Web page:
A Co. Tyrone teenager with severe epilepsy whose case was instrumental in the Government changing laws on medicinal cannabis has been prescribed cannabis oil as part of the first NHS care plan of its kind.
Two years of campaigning by Charlotte Caldwell culminated in a decision by the Health and Social Care Board in Northern Ireland and the Refractory Epilepsy Specialist Clinical Advisory Service to allow her 15-year-old son Billy a lifelong NHS prescription for the drug.
He will become the first person to get an NHS prescription for medicinal cannabis, potentially paving the way for others to obtain prescriptions more easily.
Following the high profile cases of Alfie Dingley and Billy, boys living with rare forms of epilepsy, the law was relaxed in November 2018 to allow patients access to some cannabis-based medicines – including on a private prescription – but only in certain circumstances, meaning few prescriptions have been written.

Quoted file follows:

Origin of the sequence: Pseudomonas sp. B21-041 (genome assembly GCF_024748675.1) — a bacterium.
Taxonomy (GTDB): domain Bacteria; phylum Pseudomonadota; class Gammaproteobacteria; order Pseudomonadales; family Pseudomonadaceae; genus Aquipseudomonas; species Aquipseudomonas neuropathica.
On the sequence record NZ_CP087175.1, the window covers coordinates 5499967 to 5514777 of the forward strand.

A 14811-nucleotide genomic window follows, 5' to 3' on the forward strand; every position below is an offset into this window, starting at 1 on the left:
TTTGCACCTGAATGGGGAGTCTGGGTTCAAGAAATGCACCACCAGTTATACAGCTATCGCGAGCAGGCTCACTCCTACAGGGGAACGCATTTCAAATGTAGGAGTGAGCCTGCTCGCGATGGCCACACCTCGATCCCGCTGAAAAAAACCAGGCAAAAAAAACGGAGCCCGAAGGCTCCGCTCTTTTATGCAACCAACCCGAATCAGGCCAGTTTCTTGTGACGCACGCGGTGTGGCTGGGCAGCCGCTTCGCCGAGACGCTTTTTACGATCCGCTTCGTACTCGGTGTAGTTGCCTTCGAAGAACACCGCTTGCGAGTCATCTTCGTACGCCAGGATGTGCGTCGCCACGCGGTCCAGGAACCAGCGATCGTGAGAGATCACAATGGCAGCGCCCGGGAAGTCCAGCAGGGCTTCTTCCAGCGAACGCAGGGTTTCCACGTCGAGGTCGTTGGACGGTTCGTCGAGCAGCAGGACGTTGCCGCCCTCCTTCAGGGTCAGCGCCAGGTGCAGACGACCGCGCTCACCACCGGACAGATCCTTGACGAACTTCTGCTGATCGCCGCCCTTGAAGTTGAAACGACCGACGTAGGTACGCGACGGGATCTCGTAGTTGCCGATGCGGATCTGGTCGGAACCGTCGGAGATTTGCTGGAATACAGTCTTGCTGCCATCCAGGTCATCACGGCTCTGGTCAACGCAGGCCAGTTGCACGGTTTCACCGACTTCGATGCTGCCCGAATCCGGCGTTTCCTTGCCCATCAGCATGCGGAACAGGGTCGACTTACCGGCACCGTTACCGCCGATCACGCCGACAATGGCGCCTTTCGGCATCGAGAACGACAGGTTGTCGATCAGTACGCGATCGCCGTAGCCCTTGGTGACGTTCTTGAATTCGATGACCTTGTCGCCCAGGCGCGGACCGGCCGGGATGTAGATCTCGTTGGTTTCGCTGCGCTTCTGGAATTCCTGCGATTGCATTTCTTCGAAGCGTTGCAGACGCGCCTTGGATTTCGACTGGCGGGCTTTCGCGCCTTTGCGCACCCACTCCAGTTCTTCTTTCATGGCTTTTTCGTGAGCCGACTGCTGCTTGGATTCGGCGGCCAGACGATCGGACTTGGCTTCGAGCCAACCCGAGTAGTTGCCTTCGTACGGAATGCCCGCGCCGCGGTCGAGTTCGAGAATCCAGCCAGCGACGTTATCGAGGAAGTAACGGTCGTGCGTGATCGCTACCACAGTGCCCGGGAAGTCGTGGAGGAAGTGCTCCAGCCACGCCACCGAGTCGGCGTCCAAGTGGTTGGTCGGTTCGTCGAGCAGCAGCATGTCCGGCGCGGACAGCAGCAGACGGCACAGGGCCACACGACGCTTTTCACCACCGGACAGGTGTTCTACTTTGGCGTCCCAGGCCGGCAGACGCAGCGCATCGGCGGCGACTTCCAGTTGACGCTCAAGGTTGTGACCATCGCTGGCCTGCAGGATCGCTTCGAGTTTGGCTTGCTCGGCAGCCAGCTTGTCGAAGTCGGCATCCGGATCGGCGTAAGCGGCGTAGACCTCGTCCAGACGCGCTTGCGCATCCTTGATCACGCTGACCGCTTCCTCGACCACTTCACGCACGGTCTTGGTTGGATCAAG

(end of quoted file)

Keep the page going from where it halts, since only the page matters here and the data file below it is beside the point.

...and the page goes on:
Although Billy was able to get treated privately, health officials in Northern Ireland stopped him receiving an NHS prescription for the drug, prompting his mother to launch a judicial review in the High Court in Belfast against the decision.
Two years on, those proceedings have been halted after an agreement was reached to allow him NHS-funded treatment.
When asked what implications the decision has for pharmacists and independent prescribers across the UK, the General Pharmaceutical Council told Independent Community Pharmacist: “Only specialist doctors such as neurologists or paediatricians on the General Medical Council’s specialist register are legally allowed to prescribe unlicensed medicinal cannabis.”
The GPhC reminded independent prescribers they are “not legally allowed to prescribe unlicensed medicinal cannabis" and urged pharmacy professionals to fulfil record keeping and labelling requirements when supplying unlicensed medicinal cannabis.